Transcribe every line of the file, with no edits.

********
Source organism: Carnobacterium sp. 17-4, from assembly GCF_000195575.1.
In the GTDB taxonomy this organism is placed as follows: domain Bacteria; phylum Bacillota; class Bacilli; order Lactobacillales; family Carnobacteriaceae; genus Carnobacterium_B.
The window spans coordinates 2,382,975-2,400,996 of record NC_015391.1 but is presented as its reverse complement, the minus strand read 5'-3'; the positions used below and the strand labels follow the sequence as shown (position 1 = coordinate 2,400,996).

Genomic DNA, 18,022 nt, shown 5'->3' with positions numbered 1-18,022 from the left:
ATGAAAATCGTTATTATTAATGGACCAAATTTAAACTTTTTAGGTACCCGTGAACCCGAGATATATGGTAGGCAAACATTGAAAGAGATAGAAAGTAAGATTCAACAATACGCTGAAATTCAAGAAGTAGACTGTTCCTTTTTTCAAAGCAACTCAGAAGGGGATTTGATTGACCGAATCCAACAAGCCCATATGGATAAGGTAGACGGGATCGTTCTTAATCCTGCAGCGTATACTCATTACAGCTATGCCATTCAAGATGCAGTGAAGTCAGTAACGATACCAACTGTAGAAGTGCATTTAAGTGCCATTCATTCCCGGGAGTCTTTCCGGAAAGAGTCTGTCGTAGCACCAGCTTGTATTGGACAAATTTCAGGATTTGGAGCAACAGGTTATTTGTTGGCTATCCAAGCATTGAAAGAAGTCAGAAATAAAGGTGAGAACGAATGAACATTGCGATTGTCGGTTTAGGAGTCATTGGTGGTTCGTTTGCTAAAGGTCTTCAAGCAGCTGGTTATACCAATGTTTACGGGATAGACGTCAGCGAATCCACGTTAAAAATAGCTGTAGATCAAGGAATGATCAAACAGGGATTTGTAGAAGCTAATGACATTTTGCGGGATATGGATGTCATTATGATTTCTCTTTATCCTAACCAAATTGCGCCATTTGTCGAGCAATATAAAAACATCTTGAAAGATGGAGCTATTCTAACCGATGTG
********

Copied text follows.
Source organism: Carnobacterium sp. 17-4, from assembly GCF_000195575.1.
In the GTDB taxonomy this organism is placed as follows: domain Bacteria; phylum Bacillota; class Bacilli; order Lactobacillales; family Carnobacteriaceae; genus Carnobacterium_B.
The window spans coordinates 2,382,975-2,400,996 of record NC_015391.1 but is presented as its reverse complement, the minus strand read 5'-3'; the positions used below and the strand labels follow the sequence as shown (position 1 = coordinate 2,400,996).

Genomic DNA, 18,022 nt, shown 5'->3' with positions numbered 1-18,022 from the left:
ATGAAAATCGTTATTATTAATGGACCAAATTTAAACTTTTTAGGTACCCGTGAACCCGAGATATATGGTAGGCAAACATTGAAAGAGATAGAAAGTAAGATTCAACAATACGCTGAAATTCAAGAAGTAGACTGTTCCTTTTTTCAAAGCAACTCAGAAGGGGATTTGATTGACCGAATCCAACAAGCCCATATGGATAAGGTAGACGGGATCGTTCTTAATCCTGCAGCGTATACTCATTACAGCTATGCCATTCAAGATGCAGTGAAGTCAGTAACGATACCAACTGTAGAAGTGCATTTAAGTGCCATTCATTCCCGGGAGTCTTTCCGGAAAGAGTCTGTCGTAGCACCAGCTTGTATTGGACAAATTTCAGGATTTGGAGCAACAGGTTATTTGTTGGCTATCCAAGCATTGAAAGAAGTCAGAAATAAAGGTGAGAACGAATGAACATTGCGATTGTCGGTTTAGGAGTCATTGGTGGTTCGTTTGCTAAAGGTCTTCAAGCAGCTGGTTATACCAATGTTTACGGGATAGACGTCAGCGAATCCACGTTAAAAATAGCTGTAGATCAAGGAATGATCAAACAGGGATTTGTAGAAGCTAATGACATTTTGCGGGATATGGATGTCATTATGATTTCTCTTTATCCTAACCAAATTGCGCCATTTGTCGAGCAATATAAAAACATCTTGAAAGATGGAGCTATTCTAACCGATGTG